A kindle of kittens, a gaggle of geese…. a swarm of Bees?

January 16, 2015 News

Dear Sage Advice,

Last year I took EYA’s Community Hive program and learned all about Organic Beekeeping – it was great! I thought I’d give it a try myself this spring and purchased a new hive. The bees are looking great, but we learned in our beekeeping course that springtime is the natural time for honeybees to swarm. Im worried that my new bee babes will take flight. How can I tell if they are going to swarm, and how might I discourage this behavior? I don’t want to loose half my hive!

Concerned mother beekeeper

Dear CMB,
Swarming is a natural behavior of honeybees in which a new queen is produced inside the hive, and once she is born, the new queen and half the colony will fly out of the hive to start a new colony, essentially splitting the old hive into two. However, since this is not honeybee’s natural climate, they likely wont survive if they aren’t scooped up by a beekeeper and put into a new hive! The thing to know about swarming is it can happen for multiple reasons, and it is an artful balancing act knowing when your hive may be gearing up for a swarm.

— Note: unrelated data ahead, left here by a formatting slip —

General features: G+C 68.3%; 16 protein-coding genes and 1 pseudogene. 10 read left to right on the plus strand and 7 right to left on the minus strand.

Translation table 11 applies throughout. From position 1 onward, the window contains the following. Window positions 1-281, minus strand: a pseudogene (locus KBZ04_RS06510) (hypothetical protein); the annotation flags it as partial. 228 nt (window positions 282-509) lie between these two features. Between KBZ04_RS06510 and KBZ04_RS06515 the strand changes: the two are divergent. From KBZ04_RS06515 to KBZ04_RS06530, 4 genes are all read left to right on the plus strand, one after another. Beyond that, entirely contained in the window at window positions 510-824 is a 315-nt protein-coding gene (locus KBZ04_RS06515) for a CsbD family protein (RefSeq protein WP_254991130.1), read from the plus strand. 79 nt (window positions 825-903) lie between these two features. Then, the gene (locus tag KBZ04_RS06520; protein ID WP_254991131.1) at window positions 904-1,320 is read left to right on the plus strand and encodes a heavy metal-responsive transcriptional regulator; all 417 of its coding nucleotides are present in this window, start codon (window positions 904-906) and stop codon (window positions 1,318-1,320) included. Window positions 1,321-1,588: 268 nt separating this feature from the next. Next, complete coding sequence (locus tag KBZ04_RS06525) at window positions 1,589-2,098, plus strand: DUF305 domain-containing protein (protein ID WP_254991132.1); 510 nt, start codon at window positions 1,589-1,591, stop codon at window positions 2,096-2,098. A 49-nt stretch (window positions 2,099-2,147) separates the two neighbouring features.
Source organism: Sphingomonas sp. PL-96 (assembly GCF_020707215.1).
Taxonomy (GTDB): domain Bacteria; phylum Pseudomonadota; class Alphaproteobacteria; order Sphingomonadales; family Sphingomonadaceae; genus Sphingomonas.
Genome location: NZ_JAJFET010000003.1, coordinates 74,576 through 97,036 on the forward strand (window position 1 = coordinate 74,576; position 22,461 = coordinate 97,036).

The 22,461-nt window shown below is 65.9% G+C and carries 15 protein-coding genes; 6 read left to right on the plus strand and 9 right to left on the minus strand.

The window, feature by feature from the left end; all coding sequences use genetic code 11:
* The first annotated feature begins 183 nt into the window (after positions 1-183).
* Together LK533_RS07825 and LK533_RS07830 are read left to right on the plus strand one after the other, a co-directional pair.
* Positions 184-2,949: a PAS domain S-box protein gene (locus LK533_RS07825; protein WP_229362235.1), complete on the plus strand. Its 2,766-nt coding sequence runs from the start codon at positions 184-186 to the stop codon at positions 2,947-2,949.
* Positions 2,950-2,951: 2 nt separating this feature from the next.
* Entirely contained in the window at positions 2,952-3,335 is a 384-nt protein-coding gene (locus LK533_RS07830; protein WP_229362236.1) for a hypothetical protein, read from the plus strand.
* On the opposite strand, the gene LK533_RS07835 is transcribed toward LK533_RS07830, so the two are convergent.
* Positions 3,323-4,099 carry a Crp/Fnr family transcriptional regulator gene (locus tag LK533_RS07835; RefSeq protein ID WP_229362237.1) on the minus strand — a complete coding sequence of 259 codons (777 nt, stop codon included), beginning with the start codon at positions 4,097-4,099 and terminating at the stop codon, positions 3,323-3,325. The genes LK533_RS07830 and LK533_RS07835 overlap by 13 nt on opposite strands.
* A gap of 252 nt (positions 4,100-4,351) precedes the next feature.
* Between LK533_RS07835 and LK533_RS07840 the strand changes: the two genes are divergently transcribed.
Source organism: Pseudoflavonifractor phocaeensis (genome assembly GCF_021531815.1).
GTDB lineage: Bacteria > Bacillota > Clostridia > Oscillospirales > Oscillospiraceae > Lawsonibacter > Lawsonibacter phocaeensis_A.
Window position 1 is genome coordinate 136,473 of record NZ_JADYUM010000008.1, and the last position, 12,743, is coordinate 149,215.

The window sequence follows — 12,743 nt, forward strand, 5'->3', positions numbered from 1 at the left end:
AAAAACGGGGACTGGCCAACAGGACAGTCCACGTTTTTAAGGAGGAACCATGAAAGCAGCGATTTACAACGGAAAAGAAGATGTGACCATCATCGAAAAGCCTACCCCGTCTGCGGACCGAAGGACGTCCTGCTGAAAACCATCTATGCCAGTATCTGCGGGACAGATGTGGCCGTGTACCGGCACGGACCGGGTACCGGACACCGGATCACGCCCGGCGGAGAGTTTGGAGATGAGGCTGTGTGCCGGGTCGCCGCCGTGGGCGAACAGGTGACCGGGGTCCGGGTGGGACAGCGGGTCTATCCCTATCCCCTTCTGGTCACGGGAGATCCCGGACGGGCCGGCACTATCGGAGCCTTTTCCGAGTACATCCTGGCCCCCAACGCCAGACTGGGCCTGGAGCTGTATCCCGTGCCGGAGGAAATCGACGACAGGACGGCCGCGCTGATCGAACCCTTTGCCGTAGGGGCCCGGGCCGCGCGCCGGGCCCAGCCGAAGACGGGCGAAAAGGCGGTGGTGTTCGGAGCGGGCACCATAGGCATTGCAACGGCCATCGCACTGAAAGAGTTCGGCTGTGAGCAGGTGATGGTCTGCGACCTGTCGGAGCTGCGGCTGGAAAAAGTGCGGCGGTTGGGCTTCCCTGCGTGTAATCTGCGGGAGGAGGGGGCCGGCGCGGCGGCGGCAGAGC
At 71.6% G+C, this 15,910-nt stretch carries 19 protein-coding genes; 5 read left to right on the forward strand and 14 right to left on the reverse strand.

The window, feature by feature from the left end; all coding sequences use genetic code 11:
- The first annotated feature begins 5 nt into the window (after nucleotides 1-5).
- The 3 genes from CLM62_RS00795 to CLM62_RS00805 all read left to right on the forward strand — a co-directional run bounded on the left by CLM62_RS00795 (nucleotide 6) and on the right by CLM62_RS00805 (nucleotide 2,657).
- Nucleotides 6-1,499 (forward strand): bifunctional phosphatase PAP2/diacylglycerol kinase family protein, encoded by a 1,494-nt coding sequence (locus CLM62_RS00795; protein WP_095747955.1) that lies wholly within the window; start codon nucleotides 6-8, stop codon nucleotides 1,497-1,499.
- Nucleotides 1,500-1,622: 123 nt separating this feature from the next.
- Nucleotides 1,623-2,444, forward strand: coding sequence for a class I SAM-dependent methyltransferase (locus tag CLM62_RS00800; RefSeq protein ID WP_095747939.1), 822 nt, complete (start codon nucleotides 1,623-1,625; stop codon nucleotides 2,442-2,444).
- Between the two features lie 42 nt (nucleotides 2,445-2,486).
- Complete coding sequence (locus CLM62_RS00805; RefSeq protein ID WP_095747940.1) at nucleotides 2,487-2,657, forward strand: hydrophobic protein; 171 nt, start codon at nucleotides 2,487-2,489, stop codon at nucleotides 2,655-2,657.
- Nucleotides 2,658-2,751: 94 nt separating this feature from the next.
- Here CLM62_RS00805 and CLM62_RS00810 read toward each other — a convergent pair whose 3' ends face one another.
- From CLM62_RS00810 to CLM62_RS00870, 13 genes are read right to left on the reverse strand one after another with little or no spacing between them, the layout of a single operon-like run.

Swarms happen mainly for 3 reasons:

1. if the bees are sick they may swarm to get away from the disease (although it usually follows them) and survive in a new location.
2. If the original queen is getting old, they may feel its time to break away and hedge their bets by starting a new colony with a younger queen.
3. The colony is going very well! A little too well…. They’ve made a lot of workers and now they’ve outgrown the size of the hive. Time to split up.

It takes close observation of your bees to know when your hive might swarm. During a hive inspection, watch for baby queens forming in the comb called swarm cells (these appear different looking than the rest of the comb). To avoid swarming you can take preemptive measures. Avoid congestion by providing new layers of comb for the bees to occupy, keep track of your aging queen, discard swarm cells, and make sure that the location of your current hive is dry and ventilated.